Diet drinks increase alcohol intoxication
Mixing alcohol with diet soda may actually make people get drunk faster, according to a new study from Northern Kentucky University. Though researchers previously had not associated the "mixer" with the amount of alcohol in a person's system, it appears that artificially sweetened beverages do make a difference. When compared to those who had mixed alcohol with regular soft drinks in the study, those who used diet drinks had higher breath alcohol concentration levels.
The research was born out of a drunk driving test, where researchers served participants alcohol and a regular soft drink, alcohol and a diet soft drink and a placebo. They then self-reported ratings of subjective intoxication, fatigue, impairment, and willingness to drive. The study found that those who had alcohol with the diet drink led to higher breath alcohol concentrations.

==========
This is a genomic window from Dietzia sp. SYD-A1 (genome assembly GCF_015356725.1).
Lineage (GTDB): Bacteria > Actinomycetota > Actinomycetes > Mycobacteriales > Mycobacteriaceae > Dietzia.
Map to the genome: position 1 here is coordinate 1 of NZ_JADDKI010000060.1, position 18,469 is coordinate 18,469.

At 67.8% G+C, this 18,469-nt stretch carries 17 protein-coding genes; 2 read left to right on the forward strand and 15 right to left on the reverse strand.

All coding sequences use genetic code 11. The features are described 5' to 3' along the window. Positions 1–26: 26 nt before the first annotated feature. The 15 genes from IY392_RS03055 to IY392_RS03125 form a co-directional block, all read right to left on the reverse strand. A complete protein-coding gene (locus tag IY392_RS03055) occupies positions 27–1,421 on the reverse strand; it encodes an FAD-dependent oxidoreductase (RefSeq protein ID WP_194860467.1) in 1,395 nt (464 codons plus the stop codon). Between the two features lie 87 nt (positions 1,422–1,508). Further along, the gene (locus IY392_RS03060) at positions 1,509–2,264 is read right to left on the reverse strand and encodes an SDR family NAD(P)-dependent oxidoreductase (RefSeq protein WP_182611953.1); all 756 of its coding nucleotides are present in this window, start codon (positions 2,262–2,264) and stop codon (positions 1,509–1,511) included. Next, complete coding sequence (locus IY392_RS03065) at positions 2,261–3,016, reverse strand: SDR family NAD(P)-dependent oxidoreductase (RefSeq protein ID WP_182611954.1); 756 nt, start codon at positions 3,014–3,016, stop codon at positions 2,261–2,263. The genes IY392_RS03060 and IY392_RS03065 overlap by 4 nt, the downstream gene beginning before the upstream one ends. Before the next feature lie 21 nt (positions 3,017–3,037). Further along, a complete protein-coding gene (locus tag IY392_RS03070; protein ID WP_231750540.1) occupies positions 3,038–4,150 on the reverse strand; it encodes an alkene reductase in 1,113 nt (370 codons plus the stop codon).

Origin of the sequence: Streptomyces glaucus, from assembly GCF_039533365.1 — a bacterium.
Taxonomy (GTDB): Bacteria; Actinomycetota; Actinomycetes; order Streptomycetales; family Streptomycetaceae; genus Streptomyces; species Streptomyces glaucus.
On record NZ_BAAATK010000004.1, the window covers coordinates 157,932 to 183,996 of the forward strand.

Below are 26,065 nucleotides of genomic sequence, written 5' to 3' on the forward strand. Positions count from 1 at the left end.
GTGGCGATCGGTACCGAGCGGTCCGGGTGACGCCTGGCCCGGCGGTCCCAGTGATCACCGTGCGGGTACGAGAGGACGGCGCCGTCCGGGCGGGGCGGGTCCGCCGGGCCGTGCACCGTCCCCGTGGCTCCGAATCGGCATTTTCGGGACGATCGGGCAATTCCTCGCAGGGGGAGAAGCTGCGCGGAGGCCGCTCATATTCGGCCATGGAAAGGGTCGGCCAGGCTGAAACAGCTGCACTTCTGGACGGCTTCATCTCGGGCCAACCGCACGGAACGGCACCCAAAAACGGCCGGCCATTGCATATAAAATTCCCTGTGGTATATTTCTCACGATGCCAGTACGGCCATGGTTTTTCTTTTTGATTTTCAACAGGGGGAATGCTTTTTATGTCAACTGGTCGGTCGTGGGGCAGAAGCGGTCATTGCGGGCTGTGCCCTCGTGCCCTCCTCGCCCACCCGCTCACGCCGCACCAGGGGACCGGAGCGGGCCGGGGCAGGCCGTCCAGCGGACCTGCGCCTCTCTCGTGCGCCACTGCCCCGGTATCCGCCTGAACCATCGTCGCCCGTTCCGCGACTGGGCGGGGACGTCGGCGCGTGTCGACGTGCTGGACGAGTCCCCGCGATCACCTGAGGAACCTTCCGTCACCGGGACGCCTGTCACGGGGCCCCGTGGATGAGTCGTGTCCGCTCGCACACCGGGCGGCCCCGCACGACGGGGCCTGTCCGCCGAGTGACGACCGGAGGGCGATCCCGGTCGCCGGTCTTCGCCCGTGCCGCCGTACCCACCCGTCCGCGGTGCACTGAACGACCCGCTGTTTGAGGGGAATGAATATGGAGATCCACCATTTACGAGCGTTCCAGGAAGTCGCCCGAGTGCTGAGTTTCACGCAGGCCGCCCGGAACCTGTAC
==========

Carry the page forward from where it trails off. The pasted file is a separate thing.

The theory presented by the researchers is that sugar takes longer to break down, delaying the effects of the alcohol. With artificially sweetened drinks, however, alcohol is absorbed into the bloodstream much more quickly.